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Consumer Group Takes on Animal 'Rights' Activists

http://www.townhall.com/news/politics/200312/CUL20031204a.shtml

December 4, 2003
CNSNews.com

A consumer advocacy group has launched a series of anti-PETA ads, "to give the publicity hounds at People for the Ethical Treatment of Animals the sort of attention they don't actually want."

The Center for Consumer Freedom (CCF) said the two TV ads feature a "darker side of PETA that will likely shock many of the group's supporters."

CCF, a frequent critic of PETA, describes itself as a nonprofit coalition supported by restaurants, food companies, and consumers, working together to promote personal responsibility and protect consumer choices.

One of the two 30-second ads has a young woman talking about teaching her children to love and respect animals, but - in the CCF's words - "she also notes that People for the Ethical Treatment of Animals takes animal rights to dangerous extremes. She points out that PETA condones arson and has given money to violent criminals."

The second 30-second ad highlights PETA's opposition to all medical research using animals, including efforts to find cures for leukemia, multiple sclerosis, and AIDS.

In CCF's words, "This commercial asks why anyone would give money to People for the Ethical Treatment of Animals." The ad mentions that "PETA has even funded an animal-rights terrorist who firebombed a university research lab and now teaches others to make bombs."

The Center for Consumer Freedom said its ads will begin airing nationally this week on the Fox News Channel.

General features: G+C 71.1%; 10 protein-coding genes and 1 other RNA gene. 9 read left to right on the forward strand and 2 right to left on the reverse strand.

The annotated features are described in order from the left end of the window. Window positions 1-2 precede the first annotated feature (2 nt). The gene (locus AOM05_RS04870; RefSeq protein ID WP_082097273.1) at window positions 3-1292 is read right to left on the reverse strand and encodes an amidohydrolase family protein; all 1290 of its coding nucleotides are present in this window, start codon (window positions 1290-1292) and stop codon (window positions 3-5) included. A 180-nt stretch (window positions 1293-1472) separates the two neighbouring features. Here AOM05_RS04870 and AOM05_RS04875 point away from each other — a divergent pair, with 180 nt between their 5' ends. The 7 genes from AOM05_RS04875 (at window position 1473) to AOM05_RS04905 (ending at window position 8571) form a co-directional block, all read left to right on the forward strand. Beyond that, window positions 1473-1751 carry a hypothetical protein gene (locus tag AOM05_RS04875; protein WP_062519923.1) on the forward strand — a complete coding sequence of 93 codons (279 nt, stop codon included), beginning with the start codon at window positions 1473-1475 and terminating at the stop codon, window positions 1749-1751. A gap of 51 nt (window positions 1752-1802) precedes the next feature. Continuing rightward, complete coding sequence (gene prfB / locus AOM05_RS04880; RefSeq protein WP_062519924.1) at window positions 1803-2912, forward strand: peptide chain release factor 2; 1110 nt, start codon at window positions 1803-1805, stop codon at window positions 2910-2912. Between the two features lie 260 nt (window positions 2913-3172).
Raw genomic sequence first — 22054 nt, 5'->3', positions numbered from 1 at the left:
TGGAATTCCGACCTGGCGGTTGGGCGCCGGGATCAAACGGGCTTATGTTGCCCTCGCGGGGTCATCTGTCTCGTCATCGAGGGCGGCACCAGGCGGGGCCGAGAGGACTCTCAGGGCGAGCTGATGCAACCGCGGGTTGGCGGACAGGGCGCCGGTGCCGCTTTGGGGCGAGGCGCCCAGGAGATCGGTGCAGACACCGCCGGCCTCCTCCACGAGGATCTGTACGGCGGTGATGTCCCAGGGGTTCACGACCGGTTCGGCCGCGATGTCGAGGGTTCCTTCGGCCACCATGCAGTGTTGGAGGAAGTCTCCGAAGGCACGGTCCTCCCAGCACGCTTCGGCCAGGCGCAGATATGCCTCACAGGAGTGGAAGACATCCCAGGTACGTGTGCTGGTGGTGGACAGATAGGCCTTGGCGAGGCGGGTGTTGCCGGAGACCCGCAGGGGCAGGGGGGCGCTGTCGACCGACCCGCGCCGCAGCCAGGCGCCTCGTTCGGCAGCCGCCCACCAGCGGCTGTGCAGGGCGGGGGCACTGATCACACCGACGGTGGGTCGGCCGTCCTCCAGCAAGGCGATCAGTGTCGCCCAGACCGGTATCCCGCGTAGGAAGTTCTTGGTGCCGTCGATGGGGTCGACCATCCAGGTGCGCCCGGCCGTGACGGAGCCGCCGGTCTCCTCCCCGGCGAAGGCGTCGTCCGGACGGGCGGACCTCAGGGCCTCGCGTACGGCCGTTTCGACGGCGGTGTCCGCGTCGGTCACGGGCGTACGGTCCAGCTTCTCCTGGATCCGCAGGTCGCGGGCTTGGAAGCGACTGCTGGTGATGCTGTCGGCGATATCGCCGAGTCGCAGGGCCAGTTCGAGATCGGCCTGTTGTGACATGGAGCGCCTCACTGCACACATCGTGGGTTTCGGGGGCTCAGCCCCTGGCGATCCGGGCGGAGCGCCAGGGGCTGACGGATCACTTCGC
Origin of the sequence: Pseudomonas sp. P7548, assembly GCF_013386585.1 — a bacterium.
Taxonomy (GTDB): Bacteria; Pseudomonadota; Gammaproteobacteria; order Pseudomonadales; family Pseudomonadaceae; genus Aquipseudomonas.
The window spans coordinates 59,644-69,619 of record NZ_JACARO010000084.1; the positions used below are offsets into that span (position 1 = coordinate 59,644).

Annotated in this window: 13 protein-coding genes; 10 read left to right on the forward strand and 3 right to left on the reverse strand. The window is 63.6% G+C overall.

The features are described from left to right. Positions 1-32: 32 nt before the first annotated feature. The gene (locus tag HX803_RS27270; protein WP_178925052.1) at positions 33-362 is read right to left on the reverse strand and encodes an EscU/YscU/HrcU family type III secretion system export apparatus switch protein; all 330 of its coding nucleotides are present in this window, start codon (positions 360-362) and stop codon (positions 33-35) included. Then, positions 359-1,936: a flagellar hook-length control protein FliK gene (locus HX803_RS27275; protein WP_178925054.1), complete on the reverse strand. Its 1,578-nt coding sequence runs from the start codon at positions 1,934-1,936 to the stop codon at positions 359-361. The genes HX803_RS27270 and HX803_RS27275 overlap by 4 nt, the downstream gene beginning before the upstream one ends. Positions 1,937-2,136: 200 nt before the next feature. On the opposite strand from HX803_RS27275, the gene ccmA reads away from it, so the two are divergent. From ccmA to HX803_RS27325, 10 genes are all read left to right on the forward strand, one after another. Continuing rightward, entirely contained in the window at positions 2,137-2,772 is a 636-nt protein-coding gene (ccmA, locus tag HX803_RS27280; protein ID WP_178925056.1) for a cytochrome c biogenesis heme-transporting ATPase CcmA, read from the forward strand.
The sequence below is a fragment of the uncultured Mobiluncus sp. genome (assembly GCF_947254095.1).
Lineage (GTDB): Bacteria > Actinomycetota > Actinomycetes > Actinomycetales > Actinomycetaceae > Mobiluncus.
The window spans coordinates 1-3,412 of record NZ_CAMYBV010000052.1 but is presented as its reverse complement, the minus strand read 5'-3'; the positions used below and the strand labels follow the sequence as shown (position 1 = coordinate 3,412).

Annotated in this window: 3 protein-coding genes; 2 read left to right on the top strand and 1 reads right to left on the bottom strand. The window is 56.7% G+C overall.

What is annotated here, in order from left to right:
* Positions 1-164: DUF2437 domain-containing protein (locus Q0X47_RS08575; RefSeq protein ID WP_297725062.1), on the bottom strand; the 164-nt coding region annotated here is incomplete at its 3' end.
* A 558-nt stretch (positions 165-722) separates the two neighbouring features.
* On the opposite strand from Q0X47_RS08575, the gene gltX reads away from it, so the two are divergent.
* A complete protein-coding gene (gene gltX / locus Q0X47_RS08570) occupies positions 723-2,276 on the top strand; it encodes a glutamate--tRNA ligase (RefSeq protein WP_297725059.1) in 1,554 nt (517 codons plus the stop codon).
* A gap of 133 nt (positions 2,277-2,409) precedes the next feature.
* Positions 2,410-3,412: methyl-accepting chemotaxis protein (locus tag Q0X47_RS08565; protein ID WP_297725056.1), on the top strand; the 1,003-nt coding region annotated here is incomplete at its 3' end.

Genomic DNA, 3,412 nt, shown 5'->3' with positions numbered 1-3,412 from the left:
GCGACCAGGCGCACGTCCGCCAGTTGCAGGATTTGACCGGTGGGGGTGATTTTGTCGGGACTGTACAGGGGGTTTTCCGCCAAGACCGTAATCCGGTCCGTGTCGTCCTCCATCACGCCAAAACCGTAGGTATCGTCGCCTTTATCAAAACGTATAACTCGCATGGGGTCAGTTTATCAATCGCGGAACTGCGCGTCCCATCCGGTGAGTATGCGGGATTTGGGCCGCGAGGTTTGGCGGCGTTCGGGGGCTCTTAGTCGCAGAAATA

When contacted for comment, PETA spokesperson Jen McClure referred CNSNews.com to a website (www.consumerdeception.com) which claims CCF was set up "with a $600,000 'donation' from tobacco company Philip Morris."

The website claims lobbyist Richard Berman runs CCF through his public relations company Berman & Co. and that CCF is formerly known as the Guest Choice Network.

"Using 'freedom of choice' as his battle cry, Berman has now taken on PETA and a number of other groups and organizations whose points of view could have an impact on the profits of his clients by waking consumers up," the website claims.

"Berman's Guest Choice Network has an 'advisory panel' whose members in 1998 included officials representing companies ranging from Cargill Processed Meat Products and Outback Steakhouse to Minnesota Licensed Beverage Association and Sutter Home Winery.

The website claims that Berman's clients include companies "with vested interests in low employee wages; cheap, unhealthy restaurant-chain food, particularly meat; and tobacco, soft drink, and alcohol consumption-companies like Ruth's Chris Steakhouse, Armour Swift, and Philip Morris."

"PETA's recent successes in gaining fast-food industry concessions for more humane conditions for farm animals have sent ripples of fear through the food and beverage service industry. About the same time that McDonald's buckled to PETA's demands, Richard Berman changed his front group's name and stepped up his attacks," the website claims.

"The key to Berman's aggressive strategy is, in his own words, 'to shoot the messenger ... we've got to attack their credibility as spokespersons,'-an interesting remark from someone whose background and funding so severely challenge his own credibility," the website concludes.
 

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